Sometimes you have to get out of the country to see what you really are. Our visit uncovered the fact that 3x3 holds the only international student show as well as the only international professional show--something I hadn't really considered before. Being there pointed out just how insular each of our countries are. The fact that neither the AOI nor the Society of Illustrators actively invite international entries nor have international panels of judges pointed out our uniqueness and something we need to exploit as it gives our readers and our entrants a totally different "perspective" on what's happening in illustration.
Getting a first-hand look at the education of illustrators in the United Kingdom was one of the purposes of our trip; seeing the differences and similarities was helpful. What I noticed immediately was an intense sense of pride in each school, each went out of their way to explain why their school was the best in the country. Whether the claim was the largest, or the highest number of successful graduates or the star-quality roster of alumni, each school felt that they did it best.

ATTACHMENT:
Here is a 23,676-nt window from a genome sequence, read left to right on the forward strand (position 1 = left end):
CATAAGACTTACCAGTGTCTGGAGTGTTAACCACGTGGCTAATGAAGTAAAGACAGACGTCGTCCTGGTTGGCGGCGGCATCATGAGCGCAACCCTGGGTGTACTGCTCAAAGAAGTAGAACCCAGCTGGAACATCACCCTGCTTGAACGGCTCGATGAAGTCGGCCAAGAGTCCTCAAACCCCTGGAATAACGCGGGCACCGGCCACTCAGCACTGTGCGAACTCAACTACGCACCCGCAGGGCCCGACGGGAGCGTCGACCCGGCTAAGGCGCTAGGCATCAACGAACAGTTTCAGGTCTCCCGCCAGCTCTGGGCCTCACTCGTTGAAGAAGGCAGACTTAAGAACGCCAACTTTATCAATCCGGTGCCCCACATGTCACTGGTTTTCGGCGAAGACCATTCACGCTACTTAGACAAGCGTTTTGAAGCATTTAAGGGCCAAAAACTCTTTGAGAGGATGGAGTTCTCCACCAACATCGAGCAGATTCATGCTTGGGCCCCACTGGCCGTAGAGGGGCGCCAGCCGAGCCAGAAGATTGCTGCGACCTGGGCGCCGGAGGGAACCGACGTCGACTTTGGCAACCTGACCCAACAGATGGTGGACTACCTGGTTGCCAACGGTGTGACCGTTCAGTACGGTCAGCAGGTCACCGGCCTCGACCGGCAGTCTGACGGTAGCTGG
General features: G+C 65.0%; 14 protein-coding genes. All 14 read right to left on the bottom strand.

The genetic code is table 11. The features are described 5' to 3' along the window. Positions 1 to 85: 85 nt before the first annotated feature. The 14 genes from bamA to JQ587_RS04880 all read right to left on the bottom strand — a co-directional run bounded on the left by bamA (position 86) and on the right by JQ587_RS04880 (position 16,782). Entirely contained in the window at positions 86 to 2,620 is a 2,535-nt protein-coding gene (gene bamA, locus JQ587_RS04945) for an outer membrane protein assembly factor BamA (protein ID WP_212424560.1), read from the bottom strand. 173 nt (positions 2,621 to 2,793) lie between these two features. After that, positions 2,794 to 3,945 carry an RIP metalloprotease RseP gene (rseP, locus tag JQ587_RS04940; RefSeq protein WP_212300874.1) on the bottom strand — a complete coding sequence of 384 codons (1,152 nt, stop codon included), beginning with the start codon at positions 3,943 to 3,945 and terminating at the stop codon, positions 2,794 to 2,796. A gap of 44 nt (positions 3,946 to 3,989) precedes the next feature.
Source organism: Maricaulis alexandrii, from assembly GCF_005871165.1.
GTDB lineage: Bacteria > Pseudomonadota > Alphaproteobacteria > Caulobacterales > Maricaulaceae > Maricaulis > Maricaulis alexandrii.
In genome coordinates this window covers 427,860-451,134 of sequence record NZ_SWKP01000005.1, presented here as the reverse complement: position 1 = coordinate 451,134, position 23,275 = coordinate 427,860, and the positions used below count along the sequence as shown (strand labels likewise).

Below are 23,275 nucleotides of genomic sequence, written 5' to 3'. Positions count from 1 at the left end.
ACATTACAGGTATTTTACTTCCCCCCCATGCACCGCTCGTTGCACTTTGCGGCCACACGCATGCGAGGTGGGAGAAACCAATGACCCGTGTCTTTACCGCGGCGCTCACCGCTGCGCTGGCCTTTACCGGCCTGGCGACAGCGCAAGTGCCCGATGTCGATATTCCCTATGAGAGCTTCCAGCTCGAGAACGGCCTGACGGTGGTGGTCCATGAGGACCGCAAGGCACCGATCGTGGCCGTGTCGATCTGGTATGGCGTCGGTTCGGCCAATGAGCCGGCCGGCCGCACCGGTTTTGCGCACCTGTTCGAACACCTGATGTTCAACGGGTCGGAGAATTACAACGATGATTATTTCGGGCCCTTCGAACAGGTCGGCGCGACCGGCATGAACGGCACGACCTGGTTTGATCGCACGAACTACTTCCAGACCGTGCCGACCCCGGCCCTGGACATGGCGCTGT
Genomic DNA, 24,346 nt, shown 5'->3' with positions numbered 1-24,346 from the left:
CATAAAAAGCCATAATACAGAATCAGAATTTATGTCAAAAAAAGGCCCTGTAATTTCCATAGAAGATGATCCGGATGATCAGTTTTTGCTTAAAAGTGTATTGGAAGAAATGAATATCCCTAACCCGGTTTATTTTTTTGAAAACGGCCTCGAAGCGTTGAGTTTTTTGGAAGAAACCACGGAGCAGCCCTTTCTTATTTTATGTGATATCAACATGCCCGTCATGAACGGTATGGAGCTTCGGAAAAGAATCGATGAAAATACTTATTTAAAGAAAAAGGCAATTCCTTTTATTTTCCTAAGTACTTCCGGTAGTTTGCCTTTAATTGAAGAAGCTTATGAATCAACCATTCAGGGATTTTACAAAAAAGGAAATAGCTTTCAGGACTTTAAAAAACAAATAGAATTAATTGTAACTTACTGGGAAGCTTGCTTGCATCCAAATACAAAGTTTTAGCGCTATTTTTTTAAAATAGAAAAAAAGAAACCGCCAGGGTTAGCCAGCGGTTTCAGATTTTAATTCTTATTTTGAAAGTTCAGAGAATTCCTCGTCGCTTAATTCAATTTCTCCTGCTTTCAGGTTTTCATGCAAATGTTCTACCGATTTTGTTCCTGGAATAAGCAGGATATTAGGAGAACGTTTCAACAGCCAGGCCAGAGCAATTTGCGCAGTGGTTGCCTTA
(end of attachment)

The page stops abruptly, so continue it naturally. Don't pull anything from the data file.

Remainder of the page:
In a number of the schools a student would get instruction from a single instructor for each level, others may interact with one or two more but I did not encounter anything like we have here in America with multiple instructors for each year. And their programs ran three years, not four. What I did notice was an emphasis on idea generation rather than style which I found refreshing. In America we seem too worried about developing a personal voice, sacrificing sound market-driven visual solutions in the process: Students may develop a voice but they often times have too little to say. I didn't find that in the UK, and from the class I sat in on the problems are not simplistic, they're quite involved requiring research before laying pen to pad. I wish our schools did more of that. But from what I learned their national government has put much more emphasis on practical knowledge and as a result those studying applied arts learn how to apply their craft though at times sacrificing experimentation in the process. There they can learn something from us Americans. No educational system is perfect, ideally it would be a mix of the two systems I've witnessed.